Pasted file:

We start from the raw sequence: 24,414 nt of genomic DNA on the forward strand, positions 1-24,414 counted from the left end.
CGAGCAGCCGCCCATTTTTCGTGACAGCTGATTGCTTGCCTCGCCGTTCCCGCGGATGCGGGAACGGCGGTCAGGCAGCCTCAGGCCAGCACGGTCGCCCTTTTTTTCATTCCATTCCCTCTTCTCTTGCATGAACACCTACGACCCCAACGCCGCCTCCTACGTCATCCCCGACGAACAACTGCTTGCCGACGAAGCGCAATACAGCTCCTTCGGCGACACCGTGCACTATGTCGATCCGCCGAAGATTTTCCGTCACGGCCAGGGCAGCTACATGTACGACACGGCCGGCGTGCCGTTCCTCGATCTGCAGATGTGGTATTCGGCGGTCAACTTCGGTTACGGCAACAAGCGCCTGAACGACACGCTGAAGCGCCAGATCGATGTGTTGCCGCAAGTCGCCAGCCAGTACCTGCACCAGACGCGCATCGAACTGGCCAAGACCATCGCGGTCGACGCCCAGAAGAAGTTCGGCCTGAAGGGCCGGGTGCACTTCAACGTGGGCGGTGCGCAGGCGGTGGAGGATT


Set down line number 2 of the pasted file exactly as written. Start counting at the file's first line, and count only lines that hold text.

CGAGCAGCCGCCCATTTTTCGTGACAGCTGATTGCTTGCCTCGCCGTTCCCGCGGATGCGGGAACGGCGGTCAGGCAGCCTCAGGCCAGCACGGTCGCCCTTTTTTTCATTCCATTCCCTCTTCTCTTGCATGAACACCTACGACCCCAACGCCGCCTCCTACGTCATCCCCGACGAACAACTGCTTGCCGACGAAGCGCAATACAGCTCCTTCGGCGACACCGTGCACTATGTCGATCCGCCGAAGATTTTCCGTCACGGCCAGGGCAGCTACATGTACGACACGGCCGGCGTGCCGTTCCTCGATCTGCAGATGTGGTATTCGGCGGTCAACTTCGGTTACGGCAACAAGCGCCTGAACGACACGCTGAAGCGCCAGATCGATGTGTTGCCGCAAGTCGCCAGCCAGTACCTGCACCAGACGCGCATCGAACTGGCCAAGACCATCGCGGTCGACGCCCAGAAGAAGTTCGGCCTGAAGGGCCGGGTGCACTTCAACGTGGGCGGTGCGCAGGCGGTGGAGGATT